Another way of hearing “The Voice”

| June 24, 2023

The Constitution of Australia includes many principles and concepts, but the founders wisely avoided being too prescriptive. The purpose of The High Court is to interpret The Constitution and the law, but it does not make laws. That is the role of Parliaments. For example, The Constitution is silent about freedom of speech. However, the High Court has ruled that our freedom of expression is inherent within the democratic principles set out in The Constitution.

According to some proponents of “The Voice”, it is merely a constitutional concept, but unlike earlier legislative measures, it could not be changed or removed by government. However, its implementation would be a matter for the federal parliament and the bureaucracy. Therefore “The Voice” (as proposed), would be subject to the same political forces and bureaucratic shortcomings as existing and previous attempts to address Indigenous disadvantage.

Future enabling legislation would need to be more prescriptive than The Constitution. Functions and responsibilities not specifically prescribed in the enabling law might be deemed not to exist. So, the potential for future political disputes concerning the intended constitutional purpose and function of “The Voice” is obvious. Imagine how “The Dismissal” might have turned out in 1975 if the founders of our federation had left our right to vote with future politicians.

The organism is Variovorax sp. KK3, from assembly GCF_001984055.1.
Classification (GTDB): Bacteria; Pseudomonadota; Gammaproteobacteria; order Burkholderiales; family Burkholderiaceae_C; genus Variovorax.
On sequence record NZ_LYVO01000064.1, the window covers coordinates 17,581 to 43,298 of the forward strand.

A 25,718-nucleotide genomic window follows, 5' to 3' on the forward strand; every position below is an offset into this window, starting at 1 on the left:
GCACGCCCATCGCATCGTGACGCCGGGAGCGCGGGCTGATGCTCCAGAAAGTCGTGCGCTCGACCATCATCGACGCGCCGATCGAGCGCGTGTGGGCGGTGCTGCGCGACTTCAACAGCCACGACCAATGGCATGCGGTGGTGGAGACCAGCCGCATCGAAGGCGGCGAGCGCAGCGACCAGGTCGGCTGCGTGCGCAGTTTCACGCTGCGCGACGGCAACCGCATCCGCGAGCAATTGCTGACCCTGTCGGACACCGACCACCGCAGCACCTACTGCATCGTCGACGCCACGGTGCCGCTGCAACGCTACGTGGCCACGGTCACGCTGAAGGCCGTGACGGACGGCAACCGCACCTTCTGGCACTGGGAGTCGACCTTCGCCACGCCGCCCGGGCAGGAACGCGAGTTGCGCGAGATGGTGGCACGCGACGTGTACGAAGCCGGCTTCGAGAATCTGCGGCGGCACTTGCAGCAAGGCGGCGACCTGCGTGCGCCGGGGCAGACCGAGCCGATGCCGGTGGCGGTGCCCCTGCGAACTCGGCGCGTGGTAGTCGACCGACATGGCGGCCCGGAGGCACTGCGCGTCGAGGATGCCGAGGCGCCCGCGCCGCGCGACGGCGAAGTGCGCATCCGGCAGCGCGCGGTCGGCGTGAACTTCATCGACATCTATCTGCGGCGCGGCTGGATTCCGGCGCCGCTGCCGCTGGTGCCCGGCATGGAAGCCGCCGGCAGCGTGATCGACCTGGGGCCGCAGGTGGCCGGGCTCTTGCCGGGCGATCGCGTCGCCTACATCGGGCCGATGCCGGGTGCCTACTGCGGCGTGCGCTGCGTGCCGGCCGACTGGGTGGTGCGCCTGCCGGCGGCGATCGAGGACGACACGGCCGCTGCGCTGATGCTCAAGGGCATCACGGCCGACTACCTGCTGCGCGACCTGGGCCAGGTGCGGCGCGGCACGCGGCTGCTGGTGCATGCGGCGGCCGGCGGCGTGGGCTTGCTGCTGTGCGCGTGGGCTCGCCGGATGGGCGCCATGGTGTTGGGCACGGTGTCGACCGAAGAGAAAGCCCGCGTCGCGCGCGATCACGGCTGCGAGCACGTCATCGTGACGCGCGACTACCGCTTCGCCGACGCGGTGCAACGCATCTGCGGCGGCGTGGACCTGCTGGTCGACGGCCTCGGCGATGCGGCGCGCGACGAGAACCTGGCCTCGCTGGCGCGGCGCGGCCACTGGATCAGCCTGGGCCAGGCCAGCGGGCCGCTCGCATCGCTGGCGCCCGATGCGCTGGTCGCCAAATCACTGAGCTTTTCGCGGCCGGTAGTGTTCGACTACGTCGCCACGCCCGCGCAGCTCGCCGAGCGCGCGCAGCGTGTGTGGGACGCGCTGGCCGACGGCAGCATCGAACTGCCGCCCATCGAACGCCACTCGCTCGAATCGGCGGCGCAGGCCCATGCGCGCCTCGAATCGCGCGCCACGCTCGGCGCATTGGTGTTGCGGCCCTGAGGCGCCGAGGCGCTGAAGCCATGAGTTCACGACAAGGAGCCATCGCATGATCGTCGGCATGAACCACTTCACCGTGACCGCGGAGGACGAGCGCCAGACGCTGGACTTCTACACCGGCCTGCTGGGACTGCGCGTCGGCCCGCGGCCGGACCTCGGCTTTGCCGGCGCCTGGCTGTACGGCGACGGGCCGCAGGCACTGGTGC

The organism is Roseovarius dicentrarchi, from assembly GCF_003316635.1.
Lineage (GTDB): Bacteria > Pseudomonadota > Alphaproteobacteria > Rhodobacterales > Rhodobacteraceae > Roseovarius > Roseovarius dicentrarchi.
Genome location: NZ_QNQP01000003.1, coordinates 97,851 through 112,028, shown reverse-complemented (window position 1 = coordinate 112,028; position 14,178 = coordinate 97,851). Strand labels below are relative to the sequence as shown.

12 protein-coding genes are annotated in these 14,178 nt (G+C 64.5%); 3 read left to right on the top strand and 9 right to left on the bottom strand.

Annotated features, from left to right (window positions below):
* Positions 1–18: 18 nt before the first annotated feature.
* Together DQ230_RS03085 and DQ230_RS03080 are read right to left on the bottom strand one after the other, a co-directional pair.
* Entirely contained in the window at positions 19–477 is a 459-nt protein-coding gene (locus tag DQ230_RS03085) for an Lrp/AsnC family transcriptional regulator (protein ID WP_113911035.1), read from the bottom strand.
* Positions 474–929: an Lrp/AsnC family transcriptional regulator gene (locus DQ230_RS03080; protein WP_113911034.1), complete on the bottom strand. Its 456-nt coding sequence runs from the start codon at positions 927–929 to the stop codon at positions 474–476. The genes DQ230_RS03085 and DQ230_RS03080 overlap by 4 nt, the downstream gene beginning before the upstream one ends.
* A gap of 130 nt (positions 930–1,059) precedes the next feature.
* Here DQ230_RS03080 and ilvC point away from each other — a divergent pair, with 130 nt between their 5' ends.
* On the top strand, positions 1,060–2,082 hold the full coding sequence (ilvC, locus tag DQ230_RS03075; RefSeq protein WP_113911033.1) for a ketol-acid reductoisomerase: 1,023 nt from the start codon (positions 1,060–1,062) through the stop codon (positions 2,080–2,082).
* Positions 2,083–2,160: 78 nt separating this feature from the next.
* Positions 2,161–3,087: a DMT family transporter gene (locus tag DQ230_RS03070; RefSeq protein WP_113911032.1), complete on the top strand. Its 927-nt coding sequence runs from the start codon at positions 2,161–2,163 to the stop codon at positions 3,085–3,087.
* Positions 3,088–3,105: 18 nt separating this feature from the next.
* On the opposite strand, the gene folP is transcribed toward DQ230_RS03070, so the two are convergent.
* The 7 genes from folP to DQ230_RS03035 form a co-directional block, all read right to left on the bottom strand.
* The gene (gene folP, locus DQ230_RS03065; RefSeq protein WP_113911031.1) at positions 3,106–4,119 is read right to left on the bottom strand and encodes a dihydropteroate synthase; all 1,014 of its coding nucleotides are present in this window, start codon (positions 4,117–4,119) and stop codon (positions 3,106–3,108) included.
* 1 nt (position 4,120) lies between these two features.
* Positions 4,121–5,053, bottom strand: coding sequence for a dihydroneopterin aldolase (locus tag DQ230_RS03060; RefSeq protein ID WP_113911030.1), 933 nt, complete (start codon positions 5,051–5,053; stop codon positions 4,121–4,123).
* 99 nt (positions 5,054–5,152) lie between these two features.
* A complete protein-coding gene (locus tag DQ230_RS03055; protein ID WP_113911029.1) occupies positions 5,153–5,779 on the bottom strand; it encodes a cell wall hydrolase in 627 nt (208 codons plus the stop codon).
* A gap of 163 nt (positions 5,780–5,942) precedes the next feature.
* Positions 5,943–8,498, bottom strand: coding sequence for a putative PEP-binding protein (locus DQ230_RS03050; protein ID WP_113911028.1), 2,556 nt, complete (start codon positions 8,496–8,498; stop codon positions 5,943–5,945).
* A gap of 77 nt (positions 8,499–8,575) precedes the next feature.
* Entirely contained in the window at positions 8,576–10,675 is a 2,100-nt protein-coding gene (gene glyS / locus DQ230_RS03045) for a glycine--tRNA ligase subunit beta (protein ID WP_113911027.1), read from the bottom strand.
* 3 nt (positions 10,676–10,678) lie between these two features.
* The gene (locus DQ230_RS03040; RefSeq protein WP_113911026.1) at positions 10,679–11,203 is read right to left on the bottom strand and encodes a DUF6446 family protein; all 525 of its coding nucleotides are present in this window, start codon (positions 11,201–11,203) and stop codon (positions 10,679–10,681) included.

The High Court of Australia has already decided that Aboriginal and Torres Strait Islander peoples had rights to the land before the British arrived. It can be inferred from this and subsequent legislation that Indigenous peoples are already recognized and have the same rights as other Australians.Recognition of Indigenous peoples in The Constitution should be treated as an important but separate question from “The Voice”. A referendum to formally recognise Indigenous peoples in The Constitution would surely receive overwhelming endorsement.

The Constitution sets out, in detail, methods for electing our political representatives. Instead of conflating the “The Voice” question with formal recognition, a separate referendum question could ask for approval of an amendment to specifically include arrangements for the election of additional National Indigenous Senators in proportion to the Indigenous population of the nation as a whole, not by state or territory. Prior to elections, Indigenous people could choose to enrol on either the Indigenous or the general electoral roll, as Māori people do in New Zealand.

The National Indigenous Australians Agency (NIAA) website states: “We work directly to and support the Minister for Indigenous Australians. We work to influence policy across the entire Australian Government. We also liaise closely with State and Territory governments to ensure that Indigenous programs and services are delivering for Aboriginal and Torres Strait Islander peoples as intended.”

The Hon Linda Burney MP, the Minister for Indigenous Australians, should explain how a separate ‘Voice to Parliament’ would interact with the NIAA and what could “The Voice” achieve that cannot be done through the existing agency, albeit with the advice of elected Indigenous Senators, as suggested above?

The Commonwealth Government should heed the advice of eminent Indigenous leader Noel Pearson who said there is an “urgent need to elevate the goal of recognizing Indigenous Australians in the Constitution above the creation of the Voice advisory body.”

I agree with Mr Pearson and would add that if the government persists with its present approach, the referendum is likely to bring shame, division and national disgrace on Australia, far worse than Brexit has caused the UK.